• Tammie 3:14 pm on January 12, 2015 Permalink |  

    Weekly chat agenda

    We’ll have two chats this week, first up will be Tuesday’s 18:00 UTC meeting in Slack #themereview. We will then also have the Thursday 18:00 Mentoring meeting.

    There is no agenda for any of the meetings. If you’ve got something you’d like to add please note it here. We will also have an open office so that anyone can ask whatever they want.

    I would like to start having subjects again for our meetings, so perhaps we can also talk about that. We had this for a bit last year and it worked really well moving things on.

     
  • Tammie 6:36 pm on January 6, 2015 Permalink |  

    Theme review team weekly notes

    The logs are here:
    https://wordpress.slack.com/archives/themereview/p1420567275004160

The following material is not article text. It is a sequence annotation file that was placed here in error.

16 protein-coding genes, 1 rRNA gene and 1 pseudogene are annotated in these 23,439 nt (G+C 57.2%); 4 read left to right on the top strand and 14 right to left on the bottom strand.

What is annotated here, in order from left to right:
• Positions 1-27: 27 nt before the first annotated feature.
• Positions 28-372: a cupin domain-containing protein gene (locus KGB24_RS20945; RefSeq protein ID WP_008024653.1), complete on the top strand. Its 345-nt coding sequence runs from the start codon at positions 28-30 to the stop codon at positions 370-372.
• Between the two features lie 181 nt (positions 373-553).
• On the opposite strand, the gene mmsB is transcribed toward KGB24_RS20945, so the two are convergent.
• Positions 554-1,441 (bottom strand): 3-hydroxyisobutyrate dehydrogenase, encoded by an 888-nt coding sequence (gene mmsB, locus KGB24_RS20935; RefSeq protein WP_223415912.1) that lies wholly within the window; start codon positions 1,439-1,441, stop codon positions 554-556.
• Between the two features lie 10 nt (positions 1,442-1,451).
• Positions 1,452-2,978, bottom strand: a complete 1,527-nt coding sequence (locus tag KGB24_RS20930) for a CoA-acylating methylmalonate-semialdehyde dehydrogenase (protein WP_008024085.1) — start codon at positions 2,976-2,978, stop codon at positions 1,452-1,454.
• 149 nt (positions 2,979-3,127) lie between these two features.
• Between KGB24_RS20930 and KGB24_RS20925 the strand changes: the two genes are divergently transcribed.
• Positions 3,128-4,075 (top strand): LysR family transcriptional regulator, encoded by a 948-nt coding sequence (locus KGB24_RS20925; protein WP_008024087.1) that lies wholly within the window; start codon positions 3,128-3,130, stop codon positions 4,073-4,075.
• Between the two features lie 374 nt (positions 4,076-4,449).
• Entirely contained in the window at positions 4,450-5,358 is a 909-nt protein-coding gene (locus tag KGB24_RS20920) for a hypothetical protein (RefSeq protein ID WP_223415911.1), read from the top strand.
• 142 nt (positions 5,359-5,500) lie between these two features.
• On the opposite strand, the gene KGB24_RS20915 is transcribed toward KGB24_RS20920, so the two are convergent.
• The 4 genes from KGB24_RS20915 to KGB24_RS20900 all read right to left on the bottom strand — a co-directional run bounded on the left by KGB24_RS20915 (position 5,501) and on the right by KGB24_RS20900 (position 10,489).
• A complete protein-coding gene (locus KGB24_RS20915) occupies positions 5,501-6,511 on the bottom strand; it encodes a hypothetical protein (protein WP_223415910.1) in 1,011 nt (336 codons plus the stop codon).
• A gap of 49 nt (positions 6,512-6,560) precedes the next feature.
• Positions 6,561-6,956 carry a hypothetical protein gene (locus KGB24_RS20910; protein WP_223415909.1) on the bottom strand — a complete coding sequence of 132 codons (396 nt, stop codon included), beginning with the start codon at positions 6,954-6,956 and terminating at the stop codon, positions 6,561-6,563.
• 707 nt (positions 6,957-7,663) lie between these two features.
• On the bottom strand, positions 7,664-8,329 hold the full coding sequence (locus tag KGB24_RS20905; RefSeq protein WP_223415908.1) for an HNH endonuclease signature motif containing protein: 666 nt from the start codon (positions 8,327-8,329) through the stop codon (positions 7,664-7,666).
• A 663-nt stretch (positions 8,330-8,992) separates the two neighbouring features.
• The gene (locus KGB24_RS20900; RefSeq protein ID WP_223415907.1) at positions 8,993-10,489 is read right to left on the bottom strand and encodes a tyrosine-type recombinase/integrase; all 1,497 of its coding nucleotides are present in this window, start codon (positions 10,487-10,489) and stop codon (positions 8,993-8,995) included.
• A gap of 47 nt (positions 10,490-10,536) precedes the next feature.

Notes:

    • https://core.trac.wordpress.org/ticket/30770 needs to make sure we are all on the same page and help with it.
    • We talked about removing the trainee reviewer role. If nobody objects this would be good to do. Please add a comment if an issue with this.
    • Lets try and put the handbook on Github as an experiment with a clear workflow outlined. We’ll review this in a month.
    • We have a handful of people mentoring. They are awesome, but they are also awesome with a lot of people mentoring. Simply put, we need more people to scale this mentoring program. Now if you’re not ready, that’s totally fine. But, if you are a longer standing reviewer (+6 months), maybe considering mentoring would be awesome.

    Here’s to a great new year reviewing!

     
  • Tammie 1:03 pm on January 5, 2015 Permalink |  

    Weekly chats starting back up.

    I hope everyone had a great holidays and is all recharged ready to get reviewing in 2015!